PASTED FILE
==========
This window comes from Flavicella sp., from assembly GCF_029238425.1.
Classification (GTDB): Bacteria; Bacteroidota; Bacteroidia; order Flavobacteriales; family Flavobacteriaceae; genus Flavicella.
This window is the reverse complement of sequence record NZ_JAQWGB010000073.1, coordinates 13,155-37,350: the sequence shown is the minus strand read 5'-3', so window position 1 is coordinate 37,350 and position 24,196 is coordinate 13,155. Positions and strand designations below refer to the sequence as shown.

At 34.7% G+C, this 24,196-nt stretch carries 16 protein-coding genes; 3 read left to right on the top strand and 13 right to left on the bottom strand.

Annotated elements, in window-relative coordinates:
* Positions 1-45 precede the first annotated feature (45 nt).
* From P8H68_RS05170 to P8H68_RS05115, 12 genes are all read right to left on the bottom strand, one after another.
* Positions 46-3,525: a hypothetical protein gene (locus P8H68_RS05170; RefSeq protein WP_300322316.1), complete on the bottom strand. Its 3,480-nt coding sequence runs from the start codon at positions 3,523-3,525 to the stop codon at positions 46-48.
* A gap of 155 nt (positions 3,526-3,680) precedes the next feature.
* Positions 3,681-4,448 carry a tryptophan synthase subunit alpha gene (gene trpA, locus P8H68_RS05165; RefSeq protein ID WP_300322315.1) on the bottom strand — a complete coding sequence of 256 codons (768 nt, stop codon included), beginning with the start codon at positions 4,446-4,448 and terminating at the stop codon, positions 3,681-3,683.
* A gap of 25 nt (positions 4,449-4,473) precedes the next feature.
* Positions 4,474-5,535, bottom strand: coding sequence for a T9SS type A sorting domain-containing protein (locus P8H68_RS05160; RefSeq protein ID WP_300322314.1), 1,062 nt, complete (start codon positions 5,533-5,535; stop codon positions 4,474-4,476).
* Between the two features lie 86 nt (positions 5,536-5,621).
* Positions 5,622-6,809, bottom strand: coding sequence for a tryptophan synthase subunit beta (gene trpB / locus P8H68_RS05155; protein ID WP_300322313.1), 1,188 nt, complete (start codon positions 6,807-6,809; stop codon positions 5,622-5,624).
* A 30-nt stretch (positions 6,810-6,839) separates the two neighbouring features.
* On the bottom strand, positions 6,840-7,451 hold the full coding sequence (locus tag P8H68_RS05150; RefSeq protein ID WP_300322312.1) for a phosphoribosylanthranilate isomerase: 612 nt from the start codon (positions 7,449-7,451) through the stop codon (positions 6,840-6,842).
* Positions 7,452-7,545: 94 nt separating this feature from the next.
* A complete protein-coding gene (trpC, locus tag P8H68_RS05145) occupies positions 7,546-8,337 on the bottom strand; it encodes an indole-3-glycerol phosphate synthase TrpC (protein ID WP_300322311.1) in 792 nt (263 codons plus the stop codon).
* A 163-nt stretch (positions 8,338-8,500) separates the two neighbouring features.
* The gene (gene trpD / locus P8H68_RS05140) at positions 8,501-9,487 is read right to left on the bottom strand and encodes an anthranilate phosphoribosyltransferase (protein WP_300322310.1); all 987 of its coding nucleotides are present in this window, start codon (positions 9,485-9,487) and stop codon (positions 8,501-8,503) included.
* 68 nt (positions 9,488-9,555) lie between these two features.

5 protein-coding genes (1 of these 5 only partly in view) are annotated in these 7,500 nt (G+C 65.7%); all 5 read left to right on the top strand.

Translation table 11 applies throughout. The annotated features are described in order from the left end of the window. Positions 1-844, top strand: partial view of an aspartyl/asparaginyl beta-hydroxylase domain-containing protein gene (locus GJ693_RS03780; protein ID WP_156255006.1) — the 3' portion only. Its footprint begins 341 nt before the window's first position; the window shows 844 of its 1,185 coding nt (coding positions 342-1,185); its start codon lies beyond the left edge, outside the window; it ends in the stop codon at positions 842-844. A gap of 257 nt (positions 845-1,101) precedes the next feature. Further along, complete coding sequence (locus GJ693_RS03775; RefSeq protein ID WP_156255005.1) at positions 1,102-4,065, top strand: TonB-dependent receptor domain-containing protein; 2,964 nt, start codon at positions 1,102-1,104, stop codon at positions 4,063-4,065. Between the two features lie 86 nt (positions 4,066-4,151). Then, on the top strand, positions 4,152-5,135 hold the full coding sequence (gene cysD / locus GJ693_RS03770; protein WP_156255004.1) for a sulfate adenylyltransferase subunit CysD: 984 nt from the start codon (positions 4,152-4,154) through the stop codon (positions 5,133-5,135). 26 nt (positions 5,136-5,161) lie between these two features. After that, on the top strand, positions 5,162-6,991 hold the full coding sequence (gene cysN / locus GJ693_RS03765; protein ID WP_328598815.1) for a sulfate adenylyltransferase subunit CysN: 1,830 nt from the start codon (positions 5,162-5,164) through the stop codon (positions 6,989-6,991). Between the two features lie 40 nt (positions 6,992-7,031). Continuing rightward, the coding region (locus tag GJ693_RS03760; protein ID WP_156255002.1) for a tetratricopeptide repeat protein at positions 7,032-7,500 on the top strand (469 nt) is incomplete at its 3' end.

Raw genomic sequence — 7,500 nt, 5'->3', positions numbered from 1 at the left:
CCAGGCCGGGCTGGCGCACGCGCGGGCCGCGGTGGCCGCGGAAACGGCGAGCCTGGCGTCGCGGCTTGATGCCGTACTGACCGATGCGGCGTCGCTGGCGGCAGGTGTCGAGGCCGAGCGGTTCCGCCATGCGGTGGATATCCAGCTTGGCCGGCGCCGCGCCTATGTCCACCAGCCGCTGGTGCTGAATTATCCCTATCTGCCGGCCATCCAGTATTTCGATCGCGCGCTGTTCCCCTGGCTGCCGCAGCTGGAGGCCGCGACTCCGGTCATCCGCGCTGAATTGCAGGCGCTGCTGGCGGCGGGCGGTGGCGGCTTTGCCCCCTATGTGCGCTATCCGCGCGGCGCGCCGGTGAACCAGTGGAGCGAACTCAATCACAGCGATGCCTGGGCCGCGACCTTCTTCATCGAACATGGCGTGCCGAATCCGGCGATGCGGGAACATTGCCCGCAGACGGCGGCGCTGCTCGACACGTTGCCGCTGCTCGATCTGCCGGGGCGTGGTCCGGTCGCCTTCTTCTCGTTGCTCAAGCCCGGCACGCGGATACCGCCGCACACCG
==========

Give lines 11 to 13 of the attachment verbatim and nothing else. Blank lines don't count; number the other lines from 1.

* A gap of 25 nt (positions 4,449-4,473) precedes the next feature.
* Positions 4,474-5,535, bottom strand: coding sequence for a T9SS type A sorting domain-containing protein (locus P8H68_RS05160; RefSeq protein ID WP_300322314.1), 1,062 nt, complete (start codon positions 5,533-5,535; stop codon positions 4,474-4,476).
* Between the two features lie 86 nt (positions 5,536-5,621).